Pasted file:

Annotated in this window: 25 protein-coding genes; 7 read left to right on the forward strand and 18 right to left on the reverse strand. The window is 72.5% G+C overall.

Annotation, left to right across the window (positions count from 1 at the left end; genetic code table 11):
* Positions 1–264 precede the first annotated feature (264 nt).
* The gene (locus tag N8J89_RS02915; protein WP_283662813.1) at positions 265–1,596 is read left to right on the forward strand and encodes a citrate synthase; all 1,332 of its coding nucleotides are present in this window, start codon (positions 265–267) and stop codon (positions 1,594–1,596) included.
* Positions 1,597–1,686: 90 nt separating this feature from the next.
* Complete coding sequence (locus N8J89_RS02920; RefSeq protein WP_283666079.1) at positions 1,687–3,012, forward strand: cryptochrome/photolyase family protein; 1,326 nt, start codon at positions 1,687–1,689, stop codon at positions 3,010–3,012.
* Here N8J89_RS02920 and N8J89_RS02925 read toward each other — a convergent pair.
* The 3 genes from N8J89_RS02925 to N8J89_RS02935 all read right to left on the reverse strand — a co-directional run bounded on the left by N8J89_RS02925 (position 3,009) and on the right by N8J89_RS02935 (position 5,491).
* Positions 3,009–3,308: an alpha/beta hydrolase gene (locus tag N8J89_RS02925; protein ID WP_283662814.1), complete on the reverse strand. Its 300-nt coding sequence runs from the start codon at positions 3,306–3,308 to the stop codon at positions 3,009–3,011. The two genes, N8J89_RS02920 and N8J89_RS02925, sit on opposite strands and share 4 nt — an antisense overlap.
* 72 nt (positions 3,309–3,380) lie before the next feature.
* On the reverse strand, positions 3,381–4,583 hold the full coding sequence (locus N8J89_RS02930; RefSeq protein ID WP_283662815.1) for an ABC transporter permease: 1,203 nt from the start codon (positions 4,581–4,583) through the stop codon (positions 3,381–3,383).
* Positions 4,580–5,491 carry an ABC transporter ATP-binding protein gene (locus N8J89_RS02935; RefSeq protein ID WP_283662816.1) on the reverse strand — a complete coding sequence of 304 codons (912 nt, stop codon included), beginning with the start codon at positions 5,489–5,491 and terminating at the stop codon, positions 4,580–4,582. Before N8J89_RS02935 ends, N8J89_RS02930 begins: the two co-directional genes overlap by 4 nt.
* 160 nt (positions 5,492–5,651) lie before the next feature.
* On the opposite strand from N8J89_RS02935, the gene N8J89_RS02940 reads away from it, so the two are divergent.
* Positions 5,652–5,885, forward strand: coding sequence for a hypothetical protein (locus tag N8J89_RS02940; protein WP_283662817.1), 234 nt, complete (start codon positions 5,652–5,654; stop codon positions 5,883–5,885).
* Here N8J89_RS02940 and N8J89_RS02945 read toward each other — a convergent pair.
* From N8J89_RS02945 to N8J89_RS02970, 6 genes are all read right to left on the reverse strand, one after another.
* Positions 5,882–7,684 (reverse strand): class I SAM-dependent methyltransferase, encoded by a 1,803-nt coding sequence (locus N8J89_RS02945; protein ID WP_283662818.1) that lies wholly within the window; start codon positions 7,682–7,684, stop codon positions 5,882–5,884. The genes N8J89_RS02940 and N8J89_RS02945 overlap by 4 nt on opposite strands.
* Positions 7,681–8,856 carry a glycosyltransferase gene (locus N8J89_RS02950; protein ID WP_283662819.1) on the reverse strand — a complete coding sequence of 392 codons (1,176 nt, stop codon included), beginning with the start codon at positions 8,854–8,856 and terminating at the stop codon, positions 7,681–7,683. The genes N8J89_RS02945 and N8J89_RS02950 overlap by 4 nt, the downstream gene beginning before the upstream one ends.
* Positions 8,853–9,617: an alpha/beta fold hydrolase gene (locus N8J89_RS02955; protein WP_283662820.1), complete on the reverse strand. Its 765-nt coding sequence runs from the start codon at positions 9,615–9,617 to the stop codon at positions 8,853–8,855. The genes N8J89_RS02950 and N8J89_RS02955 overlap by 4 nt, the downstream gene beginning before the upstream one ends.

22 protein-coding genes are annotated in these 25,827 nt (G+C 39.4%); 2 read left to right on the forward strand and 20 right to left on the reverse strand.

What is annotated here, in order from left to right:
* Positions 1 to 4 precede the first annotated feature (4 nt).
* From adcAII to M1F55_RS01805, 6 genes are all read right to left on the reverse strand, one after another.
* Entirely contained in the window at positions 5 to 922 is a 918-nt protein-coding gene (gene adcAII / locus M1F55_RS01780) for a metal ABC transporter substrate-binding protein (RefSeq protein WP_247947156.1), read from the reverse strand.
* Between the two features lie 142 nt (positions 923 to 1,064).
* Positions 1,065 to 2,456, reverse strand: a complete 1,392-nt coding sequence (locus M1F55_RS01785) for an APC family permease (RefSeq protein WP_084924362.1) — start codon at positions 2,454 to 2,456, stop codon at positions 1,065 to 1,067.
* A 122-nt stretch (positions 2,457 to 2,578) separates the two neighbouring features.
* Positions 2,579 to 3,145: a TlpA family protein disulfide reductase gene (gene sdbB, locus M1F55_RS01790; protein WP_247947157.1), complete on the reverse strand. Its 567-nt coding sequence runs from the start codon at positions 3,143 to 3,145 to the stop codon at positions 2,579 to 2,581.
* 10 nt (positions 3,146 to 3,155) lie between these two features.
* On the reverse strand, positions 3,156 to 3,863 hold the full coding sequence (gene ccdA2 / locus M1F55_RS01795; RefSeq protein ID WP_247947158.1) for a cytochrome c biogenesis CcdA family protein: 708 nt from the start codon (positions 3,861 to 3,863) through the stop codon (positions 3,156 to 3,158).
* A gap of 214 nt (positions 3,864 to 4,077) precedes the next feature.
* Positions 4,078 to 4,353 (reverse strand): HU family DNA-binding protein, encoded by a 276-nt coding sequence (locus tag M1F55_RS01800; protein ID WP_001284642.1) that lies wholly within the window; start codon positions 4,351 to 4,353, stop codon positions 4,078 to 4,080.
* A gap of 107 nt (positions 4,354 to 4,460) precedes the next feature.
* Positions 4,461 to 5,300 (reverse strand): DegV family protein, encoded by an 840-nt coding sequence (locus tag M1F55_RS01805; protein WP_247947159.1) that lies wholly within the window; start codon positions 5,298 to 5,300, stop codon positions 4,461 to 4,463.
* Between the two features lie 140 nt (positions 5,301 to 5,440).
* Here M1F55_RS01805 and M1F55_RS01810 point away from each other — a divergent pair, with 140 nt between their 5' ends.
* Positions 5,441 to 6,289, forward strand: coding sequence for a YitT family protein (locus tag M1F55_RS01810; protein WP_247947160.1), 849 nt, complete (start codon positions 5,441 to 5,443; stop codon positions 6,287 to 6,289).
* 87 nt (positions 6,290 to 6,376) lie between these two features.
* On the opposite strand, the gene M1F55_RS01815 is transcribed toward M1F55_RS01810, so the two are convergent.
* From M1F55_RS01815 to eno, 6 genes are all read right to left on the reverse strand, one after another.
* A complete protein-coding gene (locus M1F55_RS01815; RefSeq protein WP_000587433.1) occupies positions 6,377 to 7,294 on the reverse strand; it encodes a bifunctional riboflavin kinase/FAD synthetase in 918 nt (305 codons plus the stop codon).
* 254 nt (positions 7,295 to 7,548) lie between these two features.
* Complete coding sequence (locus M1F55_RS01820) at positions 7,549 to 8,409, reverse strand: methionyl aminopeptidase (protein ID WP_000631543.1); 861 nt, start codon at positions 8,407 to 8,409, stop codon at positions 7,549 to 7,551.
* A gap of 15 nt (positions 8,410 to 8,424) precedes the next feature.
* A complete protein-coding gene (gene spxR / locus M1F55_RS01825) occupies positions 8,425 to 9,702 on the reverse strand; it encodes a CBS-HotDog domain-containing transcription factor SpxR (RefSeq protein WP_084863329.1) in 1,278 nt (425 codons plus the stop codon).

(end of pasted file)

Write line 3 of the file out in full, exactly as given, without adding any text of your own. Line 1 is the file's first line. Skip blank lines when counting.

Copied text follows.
* Positions 1–264 precede the first annotated feature (264 nt).